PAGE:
Opinion, by Michael Royster
RIO DE JANEIRO, BRAZIL – Not long ago, there were reports that the TCU, one of Brazil’s government oversight agencies, was actually going to grow teeth and repudiate 2014’s federal statement of accounts, because of the “pedaladas” which are prohibited by the Law on Fiscal Accountability.
Not long ago, there were reports that the TSE, Brazil’s Superior Electoral Court, was actually going to grow teeth and repudiate PT’s statement of accounts for the 2014 presidential election, as having been financed by illegal donations from corrupt companies.
Some of us were so naïve as to believe this might actually happen. The organizers of the street demonstrations on August 16th seem to believe this might happen. Sadly, they’re wrong.
Brazil’s professional politicians are a tough bunch, they know when to attack, when to retreat, when to bob and weave and duck punches. Some of them are being punched; others aren’t. We the public don’t know because the prosecutors and the judge release tidbits of information seemingly randomly.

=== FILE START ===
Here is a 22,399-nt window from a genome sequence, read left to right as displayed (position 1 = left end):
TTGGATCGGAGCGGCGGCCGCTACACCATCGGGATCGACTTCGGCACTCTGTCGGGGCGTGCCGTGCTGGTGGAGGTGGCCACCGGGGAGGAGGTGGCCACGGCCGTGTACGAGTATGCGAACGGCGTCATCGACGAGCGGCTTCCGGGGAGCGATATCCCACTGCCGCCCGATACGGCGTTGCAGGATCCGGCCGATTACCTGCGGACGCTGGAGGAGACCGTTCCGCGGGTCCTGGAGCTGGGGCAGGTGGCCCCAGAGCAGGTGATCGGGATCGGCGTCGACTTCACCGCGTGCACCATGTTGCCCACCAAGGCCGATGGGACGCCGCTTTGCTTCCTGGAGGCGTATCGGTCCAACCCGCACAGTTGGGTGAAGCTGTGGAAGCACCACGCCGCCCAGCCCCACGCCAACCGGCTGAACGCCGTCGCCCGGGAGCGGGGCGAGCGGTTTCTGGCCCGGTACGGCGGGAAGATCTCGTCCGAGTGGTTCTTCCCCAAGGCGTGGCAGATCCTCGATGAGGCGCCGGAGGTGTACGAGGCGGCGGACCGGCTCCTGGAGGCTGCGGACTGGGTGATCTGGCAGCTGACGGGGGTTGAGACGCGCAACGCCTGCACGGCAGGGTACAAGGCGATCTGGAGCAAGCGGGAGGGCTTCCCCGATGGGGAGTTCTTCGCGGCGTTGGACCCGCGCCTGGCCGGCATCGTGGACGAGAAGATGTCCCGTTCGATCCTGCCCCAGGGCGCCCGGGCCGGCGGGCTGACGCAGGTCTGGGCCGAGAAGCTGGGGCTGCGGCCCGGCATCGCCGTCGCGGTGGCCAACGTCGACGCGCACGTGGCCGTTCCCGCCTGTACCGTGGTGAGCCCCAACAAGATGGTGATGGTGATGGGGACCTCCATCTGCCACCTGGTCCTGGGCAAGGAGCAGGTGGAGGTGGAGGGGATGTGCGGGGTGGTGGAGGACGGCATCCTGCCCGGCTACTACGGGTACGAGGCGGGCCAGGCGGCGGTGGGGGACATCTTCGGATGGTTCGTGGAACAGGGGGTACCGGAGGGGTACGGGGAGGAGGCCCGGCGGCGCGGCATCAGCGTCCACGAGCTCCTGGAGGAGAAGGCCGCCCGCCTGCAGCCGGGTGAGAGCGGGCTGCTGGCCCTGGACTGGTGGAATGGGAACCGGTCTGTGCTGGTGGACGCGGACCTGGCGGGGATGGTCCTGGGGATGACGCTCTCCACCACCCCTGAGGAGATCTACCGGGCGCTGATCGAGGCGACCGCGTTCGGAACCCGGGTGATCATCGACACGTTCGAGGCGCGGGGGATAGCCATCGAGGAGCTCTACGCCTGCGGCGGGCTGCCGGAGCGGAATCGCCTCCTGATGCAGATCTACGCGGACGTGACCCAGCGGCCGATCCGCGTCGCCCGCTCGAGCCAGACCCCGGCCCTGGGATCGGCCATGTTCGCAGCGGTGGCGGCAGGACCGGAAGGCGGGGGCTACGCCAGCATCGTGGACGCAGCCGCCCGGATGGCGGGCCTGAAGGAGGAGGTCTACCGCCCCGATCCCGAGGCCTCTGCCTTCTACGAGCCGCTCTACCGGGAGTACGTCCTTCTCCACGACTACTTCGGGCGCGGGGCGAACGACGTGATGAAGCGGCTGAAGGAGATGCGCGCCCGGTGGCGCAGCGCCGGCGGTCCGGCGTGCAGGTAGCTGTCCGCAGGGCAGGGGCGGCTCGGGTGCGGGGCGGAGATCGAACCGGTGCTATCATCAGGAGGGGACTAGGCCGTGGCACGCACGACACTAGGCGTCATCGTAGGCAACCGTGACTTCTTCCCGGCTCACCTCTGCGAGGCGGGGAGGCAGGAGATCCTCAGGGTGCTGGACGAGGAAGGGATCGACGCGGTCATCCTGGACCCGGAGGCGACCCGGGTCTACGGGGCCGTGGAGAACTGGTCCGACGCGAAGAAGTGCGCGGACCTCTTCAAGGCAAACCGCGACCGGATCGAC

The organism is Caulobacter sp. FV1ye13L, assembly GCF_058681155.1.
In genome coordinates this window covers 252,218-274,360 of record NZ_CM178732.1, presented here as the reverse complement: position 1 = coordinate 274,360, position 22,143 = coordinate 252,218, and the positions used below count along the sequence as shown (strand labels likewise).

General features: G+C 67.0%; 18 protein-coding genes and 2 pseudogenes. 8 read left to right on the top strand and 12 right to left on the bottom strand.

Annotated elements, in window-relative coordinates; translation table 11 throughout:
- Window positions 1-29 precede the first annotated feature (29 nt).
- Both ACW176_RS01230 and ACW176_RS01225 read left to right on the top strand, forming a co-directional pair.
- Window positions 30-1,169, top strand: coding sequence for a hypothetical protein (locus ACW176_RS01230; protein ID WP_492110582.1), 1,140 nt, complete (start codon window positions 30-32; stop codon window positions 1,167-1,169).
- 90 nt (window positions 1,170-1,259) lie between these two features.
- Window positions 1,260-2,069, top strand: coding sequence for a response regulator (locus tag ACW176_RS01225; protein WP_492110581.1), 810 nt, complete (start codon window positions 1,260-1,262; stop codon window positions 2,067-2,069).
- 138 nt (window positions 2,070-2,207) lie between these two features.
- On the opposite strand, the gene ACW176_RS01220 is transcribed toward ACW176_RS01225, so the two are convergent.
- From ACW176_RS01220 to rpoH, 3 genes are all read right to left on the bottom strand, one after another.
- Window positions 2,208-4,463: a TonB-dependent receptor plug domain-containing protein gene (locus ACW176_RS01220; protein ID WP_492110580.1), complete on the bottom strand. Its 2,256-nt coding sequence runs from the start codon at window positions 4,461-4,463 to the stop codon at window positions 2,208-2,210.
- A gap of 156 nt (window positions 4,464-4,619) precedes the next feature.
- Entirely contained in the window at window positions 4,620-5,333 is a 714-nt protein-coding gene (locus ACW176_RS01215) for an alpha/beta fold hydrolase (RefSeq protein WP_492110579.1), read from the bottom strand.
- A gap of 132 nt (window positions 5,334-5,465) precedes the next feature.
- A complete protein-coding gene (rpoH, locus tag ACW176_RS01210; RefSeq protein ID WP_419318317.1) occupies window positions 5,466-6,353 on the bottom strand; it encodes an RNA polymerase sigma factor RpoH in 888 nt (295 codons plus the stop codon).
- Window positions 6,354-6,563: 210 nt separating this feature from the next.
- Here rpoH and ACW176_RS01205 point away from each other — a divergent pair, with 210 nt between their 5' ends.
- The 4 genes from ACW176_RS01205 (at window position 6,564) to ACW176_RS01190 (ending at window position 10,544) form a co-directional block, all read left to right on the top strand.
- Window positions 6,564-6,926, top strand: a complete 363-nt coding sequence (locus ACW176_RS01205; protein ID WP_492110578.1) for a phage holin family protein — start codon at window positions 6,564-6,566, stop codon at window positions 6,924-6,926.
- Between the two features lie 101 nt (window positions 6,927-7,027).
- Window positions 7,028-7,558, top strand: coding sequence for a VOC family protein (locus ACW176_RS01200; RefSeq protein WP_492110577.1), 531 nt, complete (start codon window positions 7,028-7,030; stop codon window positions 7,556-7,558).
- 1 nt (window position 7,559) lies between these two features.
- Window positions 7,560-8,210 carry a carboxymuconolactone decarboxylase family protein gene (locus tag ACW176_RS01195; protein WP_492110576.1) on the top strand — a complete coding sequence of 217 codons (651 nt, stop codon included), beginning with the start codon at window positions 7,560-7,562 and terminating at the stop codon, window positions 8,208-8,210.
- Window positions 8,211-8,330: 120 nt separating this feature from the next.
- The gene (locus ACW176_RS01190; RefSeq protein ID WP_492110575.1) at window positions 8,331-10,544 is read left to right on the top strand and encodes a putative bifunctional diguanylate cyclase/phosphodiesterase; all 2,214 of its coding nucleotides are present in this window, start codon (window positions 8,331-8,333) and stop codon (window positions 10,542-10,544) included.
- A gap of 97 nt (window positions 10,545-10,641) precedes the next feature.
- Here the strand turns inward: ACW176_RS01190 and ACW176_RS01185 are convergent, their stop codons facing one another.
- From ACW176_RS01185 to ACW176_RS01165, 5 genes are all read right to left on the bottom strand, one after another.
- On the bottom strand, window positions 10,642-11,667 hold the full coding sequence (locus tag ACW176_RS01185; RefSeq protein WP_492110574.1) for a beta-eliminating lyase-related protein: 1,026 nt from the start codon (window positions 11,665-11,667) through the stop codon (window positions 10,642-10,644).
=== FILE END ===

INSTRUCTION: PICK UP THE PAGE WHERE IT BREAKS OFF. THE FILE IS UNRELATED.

We do know that the heavy weight of the powerful is now being put upon TCU, so it’s unlikely this entity will have the collective courage to do what is right. High-ranking government ministers, even STF Justices, have been cozying up to the TCU in secret meetings, which can only mean one thing—the dirt will, once again, be swept under the rug. No one who has studied the TCU for any time will be surprised.
Nor will anyone be surprised when the TSE absolves PT and the winning candidates Dilma/Temer of any wrongdoing, notwithstanding incontrovertible evidence of violations of the electoral code. The TSE is headed by Justice Toffoli, whose sole “qualification” for appointment to the STF was his having been PT’s lawyer — with a fantastic track record of exonerating PT politicians.
The oven is being warmed up, the dough is being kneaded, it’s about to be swirled about the head of the pizzaiolo, before the toppings are placed on it and it’s ready to be baked.
Everything ends in pizza.
The Curmudgeon loves Brazil and wishes that all the above were not true.